“Fire kindling fires….”
Eoghan Keogh, former youth worker with Slí Eile (now Magis Ireland), joined the staff of Belvedere College, Dublin as a school chaplain and pastoral worker this September and his first job was to accompany the students and staff on a trip to Lourdes as part of the annual Dublin diocesean pilgrimage. “Even though I was hardly in the door when they asked me to travel with them I didn’t have to think twice about it because I knew it would give me a good chance to get to know some of the students I’ll be working with in my time ahead.” The pilgrimage turned out to be an important experience for him as he came to recognise the significance of the Lourdes trip, now in its sixty-first year, for the students, staff and himself. “I felt priviledged to be part of it and while it was my job that took me there, it really impacted on my own faith.” Read Eoghan’s story of the trip.
I meet Brother Eamonn Davis SJ who is in his twenty-sixth year on the pilgrimage, and Terry Mac Mullen a retired Teacher who continues to volunteer his time. Again I begin to sense that this is an important project for the school. As I meet the students, I see how well the whole trip has been prepared and thought out. I meet with ten students, a quiet but enthusiastic group.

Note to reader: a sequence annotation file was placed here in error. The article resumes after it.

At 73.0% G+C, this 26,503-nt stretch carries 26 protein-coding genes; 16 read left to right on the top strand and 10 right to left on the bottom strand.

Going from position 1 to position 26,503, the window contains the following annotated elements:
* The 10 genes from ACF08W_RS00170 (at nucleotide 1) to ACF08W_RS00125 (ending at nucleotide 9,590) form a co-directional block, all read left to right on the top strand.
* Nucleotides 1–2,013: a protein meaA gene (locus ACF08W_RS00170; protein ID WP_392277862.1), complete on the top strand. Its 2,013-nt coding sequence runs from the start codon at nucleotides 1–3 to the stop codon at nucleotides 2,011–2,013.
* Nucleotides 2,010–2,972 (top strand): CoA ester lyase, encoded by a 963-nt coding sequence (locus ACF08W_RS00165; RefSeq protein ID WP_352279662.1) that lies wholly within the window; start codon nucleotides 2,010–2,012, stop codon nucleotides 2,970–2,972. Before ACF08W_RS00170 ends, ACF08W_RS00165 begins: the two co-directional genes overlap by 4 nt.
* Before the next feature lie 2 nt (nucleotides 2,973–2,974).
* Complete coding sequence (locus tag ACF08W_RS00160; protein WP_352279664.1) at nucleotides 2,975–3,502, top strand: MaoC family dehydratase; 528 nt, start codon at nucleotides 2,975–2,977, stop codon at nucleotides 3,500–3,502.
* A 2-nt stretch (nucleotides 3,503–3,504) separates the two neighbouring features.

It is the Thursday before we travel, and there is a mission Mass for all the students, not just from Belvedere but from around Dublin, twenty in all, packed into our school chapel. There is a real sense of community on many different levels.
First I notice how this is part of the wider church community. The gathering brings energy and some anxiety, but in general a sense of a challenge ahead for each student. When in Lourdes I notice straight away how this event is such a big deal for the school. There are so many past students who still volunteer their time every year with vigour and enthusiasm. It is contagious.
Immediately I feel part of something. What comes to my mind is a line from the Jesuit GC35, Decree 2: “a fire that kindles other fires”. This is what I notice in myself – I want to be part of this. I also think of a line from St Francis’ prayer, “Lord make me an instrument of your peace”. As I watch the students, past and present, get stuck into work with the sick, I see this prayer become real. They minister to one another, and deepen one another’s faith. I see faith in action. It is quite amazing and refreshing for my own Catholic faith.
As the week goes on I meet many teachers from other schools. Again I feel part not just of a Jesuit school but a wider Ignatian family, and the even wider Church community. To see young and old from different areas of Dublin is great. Barriers are broken and different communities are joined in a common faith and a common mission.
As the week ends, I see tired students, worn out from long days but still willing to take part in everything that’s happening on this pilgrimage. I am shattered and tired too, but at the same time I feel refreshed spiritually. While it was my job that enabled me to go to Lourdes, I could not help reflecting on the impact it has had on my own faith.
As a new pastoral worker I go back to work in Belvedere with energy, hope for the future of our church, and a sense of being privileged to walk with students, past students, teachers and pilgrims on a journey that has inspired me.